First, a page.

The progress of abnormal expression of Lutheran blood group glycoprotein in cancers
  
View Full Text  View/Add Comment  Download reader
DOI:10.46701/BG.2020012020105
KeyWord:Lutheran blood group, glycoprotein, laminin, cancer
           
AuthorInstitution
Hua Wei Department of Blood Transfusion, Tangdu Hospital, the Second Affiliated Hospital of Air Force Military Medical University, Xi'an, Shaanxi 710032, China.
Ying Cui Department of Blood Transfusion, Tangdu Hospital, the Second Affiliated Hospital of Air Force Military Medical University, Xi'an, Shaanxi 710032, China.
Yang Chen Department of Blood Transfusion, Tangdu Hospital, the Second Affiliated Hospital of Air Force Military Medical University, Xi'an, Shaanxi 710032, China.
Shijie Mu Department of Blood Transfusion, Tangdu Hospital, the Second Affiliated Hospital of Air Force Military Medical University, Xi'an, Shaanxi 710032, China.
Hits: 501
Download times: 736
Abstract:
      Lutheran blood group glycoprotein (Lu-gp) is a specific α5 laminin receptor that is linked by binding to its receptor in the basement membrane matrix. Although the biological function of Lu-gp is unknown, its special affinity with laminin in the chain suggests that it plays an important role in human development and physiological processes. As the interaction between Lu-gp and laminin is further investigated, their expression may be found to play an important role in tumor invasion and metastasis. Laminin receptors help cells adhere, receive and conduct extracellular information into cells, mainly through MAPK pathways, including ERKs, p38MAPK, etc., affecting the degradation of the extracellular matrix and enhancing tumor cell infiltration and metastasis. Present researches in cancers mainly focus on aspects relating to laminin, but largely do not pay attention to the Lutheran blood group antigen, basal cell adhesion molecule. This paper focuses on the abnormal expression of the laminin receptor, that is, the Lutheran blood group antigen, in cancers, which is of great significance to the mechanism of cancer invasion and metastasis, and for finding effective treatment methods for cancers.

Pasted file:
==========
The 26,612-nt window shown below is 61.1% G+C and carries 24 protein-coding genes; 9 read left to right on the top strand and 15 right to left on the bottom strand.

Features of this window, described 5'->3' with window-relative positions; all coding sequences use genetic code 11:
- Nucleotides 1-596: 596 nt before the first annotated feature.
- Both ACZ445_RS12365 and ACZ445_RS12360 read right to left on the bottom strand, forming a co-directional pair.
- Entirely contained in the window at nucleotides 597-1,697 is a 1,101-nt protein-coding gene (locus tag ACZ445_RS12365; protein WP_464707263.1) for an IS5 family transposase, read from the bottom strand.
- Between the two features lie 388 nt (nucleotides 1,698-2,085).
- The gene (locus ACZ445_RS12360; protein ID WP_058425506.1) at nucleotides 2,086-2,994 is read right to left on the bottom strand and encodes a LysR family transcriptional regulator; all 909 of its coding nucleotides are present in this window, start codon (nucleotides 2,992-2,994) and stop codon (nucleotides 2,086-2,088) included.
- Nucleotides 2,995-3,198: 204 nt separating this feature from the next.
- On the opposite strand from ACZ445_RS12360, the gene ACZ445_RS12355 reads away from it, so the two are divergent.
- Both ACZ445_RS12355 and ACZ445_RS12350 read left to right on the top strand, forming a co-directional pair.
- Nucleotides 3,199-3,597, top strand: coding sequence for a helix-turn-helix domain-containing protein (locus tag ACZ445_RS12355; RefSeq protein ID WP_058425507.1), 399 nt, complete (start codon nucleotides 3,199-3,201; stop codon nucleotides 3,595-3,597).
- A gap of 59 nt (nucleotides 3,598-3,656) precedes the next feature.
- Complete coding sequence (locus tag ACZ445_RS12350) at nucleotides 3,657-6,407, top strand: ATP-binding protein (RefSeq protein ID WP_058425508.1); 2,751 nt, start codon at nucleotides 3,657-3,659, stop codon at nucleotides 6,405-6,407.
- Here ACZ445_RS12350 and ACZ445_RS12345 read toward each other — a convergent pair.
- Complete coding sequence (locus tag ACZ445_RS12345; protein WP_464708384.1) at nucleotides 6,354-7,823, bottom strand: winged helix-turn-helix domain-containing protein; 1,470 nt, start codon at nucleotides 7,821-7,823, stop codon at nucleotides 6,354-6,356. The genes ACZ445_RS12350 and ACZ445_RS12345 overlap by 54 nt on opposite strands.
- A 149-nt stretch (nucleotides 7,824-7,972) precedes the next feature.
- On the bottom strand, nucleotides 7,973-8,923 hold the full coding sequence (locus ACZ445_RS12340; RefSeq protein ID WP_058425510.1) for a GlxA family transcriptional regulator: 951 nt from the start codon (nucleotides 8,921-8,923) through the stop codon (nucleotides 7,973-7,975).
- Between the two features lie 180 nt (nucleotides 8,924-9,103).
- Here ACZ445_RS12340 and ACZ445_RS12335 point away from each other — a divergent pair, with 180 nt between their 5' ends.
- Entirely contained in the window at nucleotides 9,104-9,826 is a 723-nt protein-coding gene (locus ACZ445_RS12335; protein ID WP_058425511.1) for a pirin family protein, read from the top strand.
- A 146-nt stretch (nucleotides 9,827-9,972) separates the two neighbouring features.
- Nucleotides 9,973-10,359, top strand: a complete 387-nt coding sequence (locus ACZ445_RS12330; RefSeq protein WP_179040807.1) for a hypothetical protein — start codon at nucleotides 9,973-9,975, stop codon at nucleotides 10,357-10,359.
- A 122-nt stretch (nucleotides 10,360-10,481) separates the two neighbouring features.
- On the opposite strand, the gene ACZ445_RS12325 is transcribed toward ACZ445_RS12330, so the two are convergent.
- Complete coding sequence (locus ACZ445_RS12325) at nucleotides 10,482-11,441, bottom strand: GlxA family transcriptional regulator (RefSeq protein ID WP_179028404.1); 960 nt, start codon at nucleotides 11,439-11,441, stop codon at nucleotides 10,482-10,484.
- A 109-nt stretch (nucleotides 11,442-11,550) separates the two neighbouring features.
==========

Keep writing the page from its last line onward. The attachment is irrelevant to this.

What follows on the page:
Close